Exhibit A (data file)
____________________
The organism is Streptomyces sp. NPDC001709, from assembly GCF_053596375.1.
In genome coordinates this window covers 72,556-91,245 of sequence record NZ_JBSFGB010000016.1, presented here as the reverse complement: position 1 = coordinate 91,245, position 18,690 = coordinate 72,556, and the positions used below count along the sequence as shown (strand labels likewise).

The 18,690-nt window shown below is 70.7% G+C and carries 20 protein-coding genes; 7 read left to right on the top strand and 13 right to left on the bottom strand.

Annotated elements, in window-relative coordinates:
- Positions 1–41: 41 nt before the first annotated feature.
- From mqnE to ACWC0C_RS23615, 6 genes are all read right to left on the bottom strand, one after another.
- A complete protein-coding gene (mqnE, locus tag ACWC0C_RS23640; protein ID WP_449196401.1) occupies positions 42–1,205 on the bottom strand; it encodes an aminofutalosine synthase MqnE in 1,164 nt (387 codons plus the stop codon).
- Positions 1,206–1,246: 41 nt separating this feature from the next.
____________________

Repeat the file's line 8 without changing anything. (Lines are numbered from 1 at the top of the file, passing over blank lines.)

- Positions 1,206–1,246: 41 nt separating this feature from the next.